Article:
Do others find you more attractive after the procedure and do they rate you as any younger?
What impact do these procedures have on how you feel about yourself?
A random group of people were firstly asked to evaluate the ‘before’ photographs and then the ‘after’ images of people who had undergone various cosmetic procedures. The result was a ‘very modest’ increase in attractiveness in the ‘after’ photographs, but also a sense that they’d all moved closer together in looks, so had lost some of their individuality and personality. Overall the perception of age had shifted downwards by an average of just two years. In terms of personal outcomes and satisfaction with their cosmetic procedure - this was much higher with everyone saying that they felt better about themselves after their treatments. However the tests also showed an increase in preoccupation with their looks and a greater likelihood that they would want further treatments to maintain the improvement or to seek further treatments to enhance their looks.
As all of you who regularly follow this blog will know, I have always had a deep personal aversion to all such cosmetic procedures, although I understand why people seek them. This programme confirmed all three major concerns I have with this extremely lucrative industry:
The first is that here in the UK these procedures are entirely unregulated. As a consumer you have no protection in law if the procedure goes wrong and you are left with permanent damage. I could set myself up tomorrow as a practitioner and start charging to inject dermal fillers and Botox into peoples’ faces and no-one could stop me from doing so.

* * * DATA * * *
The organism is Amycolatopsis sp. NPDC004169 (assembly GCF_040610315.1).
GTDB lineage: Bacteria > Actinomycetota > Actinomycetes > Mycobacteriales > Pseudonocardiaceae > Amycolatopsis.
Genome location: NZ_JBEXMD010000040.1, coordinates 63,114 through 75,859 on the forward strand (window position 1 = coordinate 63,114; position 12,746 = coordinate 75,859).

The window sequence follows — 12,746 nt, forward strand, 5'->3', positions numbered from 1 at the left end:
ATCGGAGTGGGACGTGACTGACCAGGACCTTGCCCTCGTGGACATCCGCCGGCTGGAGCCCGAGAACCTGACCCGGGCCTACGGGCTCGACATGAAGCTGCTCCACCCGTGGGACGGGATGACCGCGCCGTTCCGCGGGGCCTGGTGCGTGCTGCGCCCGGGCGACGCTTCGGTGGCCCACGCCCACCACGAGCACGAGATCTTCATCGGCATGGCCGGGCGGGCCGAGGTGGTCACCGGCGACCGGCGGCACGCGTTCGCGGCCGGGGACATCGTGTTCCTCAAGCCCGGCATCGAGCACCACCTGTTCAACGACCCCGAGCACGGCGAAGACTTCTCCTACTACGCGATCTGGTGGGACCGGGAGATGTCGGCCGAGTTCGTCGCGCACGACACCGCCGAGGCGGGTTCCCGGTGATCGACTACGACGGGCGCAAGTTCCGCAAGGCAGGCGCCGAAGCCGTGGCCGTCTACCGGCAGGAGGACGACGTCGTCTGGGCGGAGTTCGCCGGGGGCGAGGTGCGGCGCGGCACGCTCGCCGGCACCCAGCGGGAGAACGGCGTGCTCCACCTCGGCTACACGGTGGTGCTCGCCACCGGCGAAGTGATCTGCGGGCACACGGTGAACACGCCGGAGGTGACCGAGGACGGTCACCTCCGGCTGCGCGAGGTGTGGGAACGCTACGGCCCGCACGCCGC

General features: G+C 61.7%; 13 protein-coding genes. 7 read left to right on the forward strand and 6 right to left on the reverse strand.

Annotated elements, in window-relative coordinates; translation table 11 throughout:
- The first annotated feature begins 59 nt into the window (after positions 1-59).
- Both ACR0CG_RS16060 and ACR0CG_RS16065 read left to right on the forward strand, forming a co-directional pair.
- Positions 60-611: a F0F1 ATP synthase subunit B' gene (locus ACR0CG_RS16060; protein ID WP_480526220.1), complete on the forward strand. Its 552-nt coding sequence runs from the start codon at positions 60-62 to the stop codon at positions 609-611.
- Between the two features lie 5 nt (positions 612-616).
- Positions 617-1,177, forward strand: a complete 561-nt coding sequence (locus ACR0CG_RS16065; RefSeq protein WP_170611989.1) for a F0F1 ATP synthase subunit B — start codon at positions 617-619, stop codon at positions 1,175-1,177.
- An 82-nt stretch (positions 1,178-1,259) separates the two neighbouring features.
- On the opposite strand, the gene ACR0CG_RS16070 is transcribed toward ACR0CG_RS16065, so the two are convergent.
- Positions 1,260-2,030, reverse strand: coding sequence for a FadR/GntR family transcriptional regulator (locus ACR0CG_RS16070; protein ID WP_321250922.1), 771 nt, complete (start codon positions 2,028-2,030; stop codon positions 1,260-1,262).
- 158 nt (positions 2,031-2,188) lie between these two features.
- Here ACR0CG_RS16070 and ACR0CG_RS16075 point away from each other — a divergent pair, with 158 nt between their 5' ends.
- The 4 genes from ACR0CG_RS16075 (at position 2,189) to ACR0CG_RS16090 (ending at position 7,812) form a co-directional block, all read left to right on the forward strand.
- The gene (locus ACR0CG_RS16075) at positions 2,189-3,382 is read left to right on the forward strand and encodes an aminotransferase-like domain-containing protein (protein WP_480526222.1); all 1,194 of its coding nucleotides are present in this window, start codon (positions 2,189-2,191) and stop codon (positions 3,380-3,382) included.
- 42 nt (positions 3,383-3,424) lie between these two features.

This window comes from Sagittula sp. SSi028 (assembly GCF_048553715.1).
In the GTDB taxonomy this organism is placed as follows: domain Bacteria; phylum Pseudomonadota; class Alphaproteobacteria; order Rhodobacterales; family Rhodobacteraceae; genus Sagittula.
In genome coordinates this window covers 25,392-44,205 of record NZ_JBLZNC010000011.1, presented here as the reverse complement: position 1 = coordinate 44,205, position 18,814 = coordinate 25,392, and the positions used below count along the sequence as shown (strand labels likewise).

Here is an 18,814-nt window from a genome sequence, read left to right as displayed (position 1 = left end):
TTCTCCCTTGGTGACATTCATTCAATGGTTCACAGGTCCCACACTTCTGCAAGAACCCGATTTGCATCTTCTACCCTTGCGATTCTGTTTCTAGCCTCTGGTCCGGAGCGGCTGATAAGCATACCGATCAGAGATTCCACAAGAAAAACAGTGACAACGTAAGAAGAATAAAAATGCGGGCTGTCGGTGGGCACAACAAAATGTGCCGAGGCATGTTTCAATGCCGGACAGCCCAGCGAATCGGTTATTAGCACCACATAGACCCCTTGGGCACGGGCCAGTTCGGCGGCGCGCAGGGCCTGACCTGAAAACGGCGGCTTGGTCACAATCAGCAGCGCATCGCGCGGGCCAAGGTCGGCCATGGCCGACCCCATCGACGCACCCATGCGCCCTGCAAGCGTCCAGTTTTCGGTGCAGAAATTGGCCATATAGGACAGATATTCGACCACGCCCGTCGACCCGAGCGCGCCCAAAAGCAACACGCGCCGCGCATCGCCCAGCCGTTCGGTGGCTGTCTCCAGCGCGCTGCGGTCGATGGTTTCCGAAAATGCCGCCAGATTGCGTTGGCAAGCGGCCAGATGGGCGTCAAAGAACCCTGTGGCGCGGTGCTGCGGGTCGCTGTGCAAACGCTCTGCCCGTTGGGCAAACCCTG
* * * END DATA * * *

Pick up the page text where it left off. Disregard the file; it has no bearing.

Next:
The second objection I have is the profoundly ageist premise on which all such procedures are based. No-one seems to question why they are deemed to be so obviously necessary. There would be no market for these costly and invasive treatments if normally aged faces were seen as both acceptable and beautiful. Why are we not more horrified that so many people are disgusted by the thought of a few wrinkles?
And finally I object to the claims that are made for such procedures. As was shown in this programme, people who have such interventions look neither younger nor more attractive. Maybe I am just showing what an old fogey I am, but I really am so glad that I’m too old to fall for the notion that happiness, confidence and good looks are to be found in a syringe of something that freezes all normal facial expression and makes everyone look more similar - and actually a bit weird.